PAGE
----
When considering the Amish, first make up your mind that they are _not_ crazies. They have reasons for what they do that make sense within their value system, but their value system is not that of mainstream society, and one of their priorities seems to be keeping it that way.

Seems to show that there are some universals--note what technology 95 percent of Amish have adopted--mechanically powered washing machines. And one wonders how many elders' wives' headaches suddenly vanished when _that_ decision was made.
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Oh, I get it, the power company uses technology to produce electricity and that's bad, but the gas was made by dinosaurs, so that's ok. Wait, made *from* dinosaurs. Hmmm. What if the power company's electricity is produced from a dam? Then it's not different because both groups use running water to power things. Is that OK? I'm confused. Also, what if the topography of the area doesn't even allow for water to run down hill thereby eliminating that power source?
I think I have it. To run the refrigerators and such off of electricity generated by their own water power in a topographically challenged area, they use a pump to get the water from the lower holding pond to the upper holding pond so it can continue to run over the wheel (that's recycling, folks) powered by a generator which is run off of squeezins from organically grown corn from the still out back.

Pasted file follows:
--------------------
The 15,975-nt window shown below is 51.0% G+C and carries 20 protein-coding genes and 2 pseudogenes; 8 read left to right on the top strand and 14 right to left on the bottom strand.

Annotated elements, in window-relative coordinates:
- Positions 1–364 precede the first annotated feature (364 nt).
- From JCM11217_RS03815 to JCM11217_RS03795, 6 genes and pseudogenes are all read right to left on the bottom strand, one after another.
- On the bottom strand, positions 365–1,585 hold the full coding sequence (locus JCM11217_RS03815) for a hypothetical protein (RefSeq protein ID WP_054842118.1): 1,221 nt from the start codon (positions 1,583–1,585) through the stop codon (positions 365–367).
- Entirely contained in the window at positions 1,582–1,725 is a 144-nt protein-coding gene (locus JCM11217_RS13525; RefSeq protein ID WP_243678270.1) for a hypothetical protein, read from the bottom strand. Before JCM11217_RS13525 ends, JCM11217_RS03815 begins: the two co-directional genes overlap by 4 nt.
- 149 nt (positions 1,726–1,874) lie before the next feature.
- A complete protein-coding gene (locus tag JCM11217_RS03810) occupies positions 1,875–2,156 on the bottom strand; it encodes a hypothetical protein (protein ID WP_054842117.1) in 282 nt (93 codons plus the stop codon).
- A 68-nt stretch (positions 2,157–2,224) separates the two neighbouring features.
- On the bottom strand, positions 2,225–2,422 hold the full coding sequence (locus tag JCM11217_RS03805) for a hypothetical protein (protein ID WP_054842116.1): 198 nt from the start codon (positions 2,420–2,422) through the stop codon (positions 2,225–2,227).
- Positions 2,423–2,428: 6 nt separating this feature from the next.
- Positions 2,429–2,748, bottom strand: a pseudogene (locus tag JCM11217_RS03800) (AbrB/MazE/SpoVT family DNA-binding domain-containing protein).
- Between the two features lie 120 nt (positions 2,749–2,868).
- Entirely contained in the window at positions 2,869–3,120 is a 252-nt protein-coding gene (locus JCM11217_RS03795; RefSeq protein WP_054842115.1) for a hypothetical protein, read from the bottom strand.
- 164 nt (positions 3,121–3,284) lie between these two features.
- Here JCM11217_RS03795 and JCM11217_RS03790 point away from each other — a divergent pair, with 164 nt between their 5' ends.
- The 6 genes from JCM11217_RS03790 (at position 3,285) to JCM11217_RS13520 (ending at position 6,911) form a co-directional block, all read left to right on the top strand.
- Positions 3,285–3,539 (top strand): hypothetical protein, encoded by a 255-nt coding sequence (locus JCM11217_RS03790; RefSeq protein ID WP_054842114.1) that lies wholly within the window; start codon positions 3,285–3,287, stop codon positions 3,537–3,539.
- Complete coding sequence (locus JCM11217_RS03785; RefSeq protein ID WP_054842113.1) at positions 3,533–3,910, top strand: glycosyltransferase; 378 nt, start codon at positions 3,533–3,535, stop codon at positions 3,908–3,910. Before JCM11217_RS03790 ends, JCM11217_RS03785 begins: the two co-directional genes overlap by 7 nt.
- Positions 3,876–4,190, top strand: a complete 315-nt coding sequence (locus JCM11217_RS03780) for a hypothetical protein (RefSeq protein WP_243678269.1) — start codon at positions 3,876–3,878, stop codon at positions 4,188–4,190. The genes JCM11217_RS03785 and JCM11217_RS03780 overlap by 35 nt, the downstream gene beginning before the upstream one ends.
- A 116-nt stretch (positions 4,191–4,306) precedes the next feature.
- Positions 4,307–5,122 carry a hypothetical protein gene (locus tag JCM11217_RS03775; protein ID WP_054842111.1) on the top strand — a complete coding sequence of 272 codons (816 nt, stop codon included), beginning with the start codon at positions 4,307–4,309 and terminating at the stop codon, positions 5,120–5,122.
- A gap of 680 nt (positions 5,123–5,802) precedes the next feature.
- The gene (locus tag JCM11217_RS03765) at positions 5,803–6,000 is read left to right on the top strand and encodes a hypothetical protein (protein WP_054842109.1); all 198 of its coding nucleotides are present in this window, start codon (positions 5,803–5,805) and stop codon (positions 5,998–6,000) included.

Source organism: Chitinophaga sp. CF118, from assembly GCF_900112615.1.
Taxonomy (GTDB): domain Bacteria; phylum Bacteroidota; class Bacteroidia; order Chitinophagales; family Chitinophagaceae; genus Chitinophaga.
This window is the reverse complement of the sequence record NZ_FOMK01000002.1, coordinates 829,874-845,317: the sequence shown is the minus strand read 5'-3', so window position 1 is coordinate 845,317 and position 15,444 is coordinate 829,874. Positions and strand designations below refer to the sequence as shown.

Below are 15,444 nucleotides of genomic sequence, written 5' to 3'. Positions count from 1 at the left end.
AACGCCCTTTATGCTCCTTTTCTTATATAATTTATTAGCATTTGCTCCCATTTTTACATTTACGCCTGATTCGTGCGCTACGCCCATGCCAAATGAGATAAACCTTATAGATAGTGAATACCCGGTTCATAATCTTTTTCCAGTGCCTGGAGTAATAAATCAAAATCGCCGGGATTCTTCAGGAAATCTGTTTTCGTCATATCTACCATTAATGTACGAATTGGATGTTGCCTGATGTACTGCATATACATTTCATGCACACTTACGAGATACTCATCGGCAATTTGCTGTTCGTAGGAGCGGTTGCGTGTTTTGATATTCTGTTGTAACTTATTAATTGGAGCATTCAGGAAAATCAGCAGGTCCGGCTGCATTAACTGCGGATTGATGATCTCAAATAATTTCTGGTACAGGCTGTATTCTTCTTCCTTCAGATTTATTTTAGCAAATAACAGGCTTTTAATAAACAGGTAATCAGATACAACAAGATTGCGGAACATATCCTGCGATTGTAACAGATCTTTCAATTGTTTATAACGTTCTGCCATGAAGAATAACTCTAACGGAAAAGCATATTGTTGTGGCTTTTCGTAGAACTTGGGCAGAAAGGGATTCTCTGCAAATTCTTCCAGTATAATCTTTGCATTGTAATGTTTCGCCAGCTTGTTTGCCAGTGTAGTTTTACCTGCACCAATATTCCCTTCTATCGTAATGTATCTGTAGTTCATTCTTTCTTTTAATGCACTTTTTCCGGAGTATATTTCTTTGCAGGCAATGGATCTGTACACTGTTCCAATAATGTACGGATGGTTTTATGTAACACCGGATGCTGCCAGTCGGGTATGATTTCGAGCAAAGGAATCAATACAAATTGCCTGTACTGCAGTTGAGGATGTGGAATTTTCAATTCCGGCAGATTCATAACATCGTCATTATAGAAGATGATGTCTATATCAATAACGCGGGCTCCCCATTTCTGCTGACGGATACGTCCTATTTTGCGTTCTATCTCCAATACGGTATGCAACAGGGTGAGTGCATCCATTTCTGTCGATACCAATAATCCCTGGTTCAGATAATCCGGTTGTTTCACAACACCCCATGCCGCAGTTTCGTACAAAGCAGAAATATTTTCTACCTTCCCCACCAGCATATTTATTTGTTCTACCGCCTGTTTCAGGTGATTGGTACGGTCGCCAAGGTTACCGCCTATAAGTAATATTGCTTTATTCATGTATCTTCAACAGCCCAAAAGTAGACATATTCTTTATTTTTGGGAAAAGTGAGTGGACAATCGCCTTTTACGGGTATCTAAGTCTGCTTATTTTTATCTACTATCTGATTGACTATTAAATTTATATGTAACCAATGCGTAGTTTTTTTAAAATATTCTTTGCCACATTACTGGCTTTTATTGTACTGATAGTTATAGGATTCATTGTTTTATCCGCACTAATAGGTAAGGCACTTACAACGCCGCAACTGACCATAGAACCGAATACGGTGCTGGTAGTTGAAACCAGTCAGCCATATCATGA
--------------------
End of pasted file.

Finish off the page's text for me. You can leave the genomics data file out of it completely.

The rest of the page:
Before anyone gets in a tizzy, it *is* meant to be humorous.
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Joe wrote:

I don't think that the Amish think in terms of "technology bad". You're confusing them with liberals and econuts.
I think it's more a matter of "what happens in our community if we adopt this technology" and instead of opining based in little information they look at "well, the 'English' have been using it now for over a hundred years and here is what has happened with them--we have all these benefits on this side and all these costs (not just financial or environmental) on this side--are the benefits worth the costs?" For a generator-driven Unisaw apparently it works out that they are, for general connection to the electrical grid, apparently it works out that they aren't.